Grounded philosophy: Exploring big issues in small places

Year: 2017

Author: Fitzclarence, Lindsay

Type of paper: Abstract refereed

Connectivity and interaction, in current times, have contradictory consequences on many different scales. As historians of the contemporary make clear, economic and other forms of co-operation coexist with increasing conflict. Indeed, Hobsbawm (1994) observes that we are living in 'the age of extremes'. And, in The War of the World: History's Age of Hatred (2006), Ferguson notes "The hundred years after 1900 were without question the bloodiest ... in history, far more violent in relative as well as absolute terms than any previous era." Meanwhile philosophers grapple with the problem of how to explore such complex issues both philosoipically and pedagogically.

This paper addresses this problem. It asks two core questions. First, how might the history of ideas assist us to comprehend the tensions between co-operation/conflict in contemporary times? Second, how might this history be made readily comprehensible pedagically? As Forsyth (2006), observes in her study of the enduring relevance of the classics, "our hermeneutic responsibility is to engage in dialogue with these classics, and thereby to initiate a conversation between the past and the present".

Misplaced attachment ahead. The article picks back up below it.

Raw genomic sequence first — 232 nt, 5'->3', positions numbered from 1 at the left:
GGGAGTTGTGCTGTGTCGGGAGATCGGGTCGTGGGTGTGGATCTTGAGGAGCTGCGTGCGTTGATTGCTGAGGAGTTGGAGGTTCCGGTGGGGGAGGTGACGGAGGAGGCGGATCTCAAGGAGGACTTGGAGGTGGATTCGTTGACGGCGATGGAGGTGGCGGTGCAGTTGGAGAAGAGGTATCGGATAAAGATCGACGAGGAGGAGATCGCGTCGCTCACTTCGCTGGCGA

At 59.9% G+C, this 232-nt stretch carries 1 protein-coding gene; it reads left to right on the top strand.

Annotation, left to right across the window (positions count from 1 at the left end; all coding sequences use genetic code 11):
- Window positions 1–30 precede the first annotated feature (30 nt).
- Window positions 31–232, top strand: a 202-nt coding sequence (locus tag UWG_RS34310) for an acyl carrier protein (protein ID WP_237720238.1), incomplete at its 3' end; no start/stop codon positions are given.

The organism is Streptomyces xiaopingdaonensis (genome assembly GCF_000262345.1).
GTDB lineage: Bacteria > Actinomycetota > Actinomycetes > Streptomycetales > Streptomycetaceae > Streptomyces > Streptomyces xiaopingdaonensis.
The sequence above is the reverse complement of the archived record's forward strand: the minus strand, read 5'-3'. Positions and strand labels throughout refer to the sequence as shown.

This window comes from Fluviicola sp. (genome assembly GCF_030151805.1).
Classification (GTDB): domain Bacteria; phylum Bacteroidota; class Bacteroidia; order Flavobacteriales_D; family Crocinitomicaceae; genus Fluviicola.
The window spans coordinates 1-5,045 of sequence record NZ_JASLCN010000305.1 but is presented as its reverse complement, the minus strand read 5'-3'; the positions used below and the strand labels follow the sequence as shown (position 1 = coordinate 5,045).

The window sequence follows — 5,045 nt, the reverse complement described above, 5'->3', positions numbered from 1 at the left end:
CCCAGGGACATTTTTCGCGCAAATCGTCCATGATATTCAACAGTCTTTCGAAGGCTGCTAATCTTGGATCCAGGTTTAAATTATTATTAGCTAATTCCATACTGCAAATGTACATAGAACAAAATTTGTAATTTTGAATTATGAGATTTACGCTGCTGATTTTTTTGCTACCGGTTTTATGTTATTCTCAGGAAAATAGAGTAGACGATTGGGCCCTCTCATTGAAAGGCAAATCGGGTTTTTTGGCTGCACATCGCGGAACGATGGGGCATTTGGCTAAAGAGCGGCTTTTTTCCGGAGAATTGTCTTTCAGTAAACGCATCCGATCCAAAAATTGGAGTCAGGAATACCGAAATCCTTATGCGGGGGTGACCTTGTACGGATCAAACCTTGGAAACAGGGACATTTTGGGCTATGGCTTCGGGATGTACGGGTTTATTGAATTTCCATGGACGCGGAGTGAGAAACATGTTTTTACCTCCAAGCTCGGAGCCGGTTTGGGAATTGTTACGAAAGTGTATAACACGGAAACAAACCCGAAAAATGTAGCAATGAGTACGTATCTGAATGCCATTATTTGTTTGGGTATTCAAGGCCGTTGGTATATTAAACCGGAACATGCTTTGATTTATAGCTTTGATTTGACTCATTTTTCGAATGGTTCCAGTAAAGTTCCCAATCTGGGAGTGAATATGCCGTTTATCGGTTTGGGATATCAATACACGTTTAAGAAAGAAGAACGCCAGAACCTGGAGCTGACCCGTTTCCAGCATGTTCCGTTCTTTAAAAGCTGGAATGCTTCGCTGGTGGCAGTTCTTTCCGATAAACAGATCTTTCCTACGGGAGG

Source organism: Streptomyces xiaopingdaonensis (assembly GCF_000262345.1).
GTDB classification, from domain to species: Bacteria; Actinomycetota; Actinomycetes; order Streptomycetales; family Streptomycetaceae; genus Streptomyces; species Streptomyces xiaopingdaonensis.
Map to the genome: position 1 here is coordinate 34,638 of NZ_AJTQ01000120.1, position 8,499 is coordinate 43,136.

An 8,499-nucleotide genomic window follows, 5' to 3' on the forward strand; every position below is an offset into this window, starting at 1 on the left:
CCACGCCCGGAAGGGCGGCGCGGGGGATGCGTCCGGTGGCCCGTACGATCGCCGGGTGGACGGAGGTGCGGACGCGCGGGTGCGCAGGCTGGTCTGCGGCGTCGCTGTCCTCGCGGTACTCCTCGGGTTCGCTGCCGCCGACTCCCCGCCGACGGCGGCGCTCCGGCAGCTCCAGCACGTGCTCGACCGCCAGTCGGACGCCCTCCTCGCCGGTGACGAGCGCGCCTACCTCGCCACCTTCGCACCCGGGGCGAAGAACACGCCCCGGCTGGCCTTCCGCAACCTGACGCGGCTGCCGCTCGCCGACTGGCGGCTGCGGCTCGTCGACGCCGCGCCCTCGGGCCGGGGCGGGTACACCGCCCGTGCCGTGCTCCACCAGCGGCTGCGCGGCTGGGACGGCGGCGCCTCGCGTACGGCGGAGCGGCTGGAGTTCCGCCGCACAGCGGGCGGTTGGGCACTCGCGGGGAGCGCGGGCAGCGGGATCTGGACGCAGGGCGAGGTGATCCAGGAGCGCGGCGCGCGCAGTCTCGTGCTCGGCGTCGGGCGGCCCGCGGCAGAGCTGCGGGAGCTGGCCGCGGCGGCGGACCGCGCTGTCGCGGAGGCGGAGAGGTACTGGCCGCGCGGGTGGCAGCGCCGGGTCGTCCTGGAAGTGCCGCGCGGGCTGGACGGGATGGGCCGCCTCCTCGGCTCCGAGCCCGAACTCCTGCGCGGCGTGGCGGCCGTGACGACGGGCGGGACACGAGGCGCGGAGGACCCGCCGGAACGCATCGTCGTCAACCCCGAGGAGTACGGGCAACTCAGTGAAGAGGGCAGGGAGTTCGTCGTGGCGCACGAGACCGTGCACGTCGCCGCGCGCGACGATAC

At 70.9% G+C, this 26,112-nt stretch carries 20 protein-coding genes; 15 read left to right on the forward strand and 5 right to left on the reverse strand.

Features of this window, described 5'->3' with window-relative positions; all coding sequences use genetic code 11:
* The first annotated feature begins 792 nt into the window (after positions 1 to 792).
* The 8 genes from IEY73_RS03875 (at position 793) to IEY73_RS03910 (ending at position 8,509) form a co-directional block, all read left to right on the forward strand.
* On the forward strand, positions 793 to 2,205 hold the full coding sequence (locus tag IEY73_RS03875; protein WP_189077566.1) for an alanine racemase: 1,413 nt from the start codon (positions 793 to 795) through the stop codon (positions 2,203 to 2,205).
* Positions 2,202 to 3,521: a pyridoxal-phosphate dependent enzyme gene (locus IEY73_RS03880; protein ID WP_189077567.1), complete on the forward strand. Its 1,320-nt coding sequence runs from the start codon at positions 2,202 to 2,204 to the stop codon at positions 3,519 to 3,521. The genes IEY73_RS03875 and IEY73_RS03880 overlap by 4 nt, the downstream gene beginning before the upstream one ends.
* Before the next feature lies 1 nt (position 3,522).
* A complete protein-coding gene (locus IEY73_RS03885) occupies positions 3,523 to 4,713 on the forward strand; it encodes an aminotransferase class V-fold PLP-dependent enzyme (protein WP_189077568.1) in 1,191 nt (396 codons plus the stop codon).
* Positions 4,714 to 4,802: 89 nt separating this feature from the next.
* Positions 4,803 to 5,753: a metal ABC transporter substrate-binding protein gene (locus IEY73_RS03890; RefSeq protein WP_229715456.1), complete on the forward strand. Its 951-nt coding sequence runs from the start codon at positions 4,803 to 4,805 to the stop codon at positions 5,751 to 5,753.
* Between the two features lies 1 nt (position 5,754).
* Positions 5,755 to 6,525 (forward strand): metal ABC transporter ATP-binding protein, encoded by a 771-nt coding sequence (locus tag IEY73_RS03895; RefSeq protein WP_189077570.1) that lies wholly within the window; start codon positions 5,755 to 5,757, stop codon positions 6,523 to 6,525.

Violence and cooperation have recurred as prominent themes in the long history of (Western) ideas. This paper takes illustrative examples from different periods of this philosophical history. It also explains the grounded pedagogy I have developed to undertake this philosophical exercise.

This pedagogy combines two ancient techniques. The first is adapted from Kelly's (2016) studies of indigenous populations who generated and passed down knowledge via significant landmarks in local environments. This she titled the memory code. I use landmarks from the St Kilda Botanic Gardens in Melbourne and associate these landmarks with particular thinkers, ideas and debates. And the pedagogy thus involves a walk through key related moments in the history of ideas.
The second technique employs the Socratic question/answer/question method.

Photographs, of the garden's landmarks, will be used to highlight discussion points in the narrative.

By superimposing ideas from the literature, the pedagogy involves an expose of ongoing narratives of power/ violence and what Weil (1986) described as 'the good'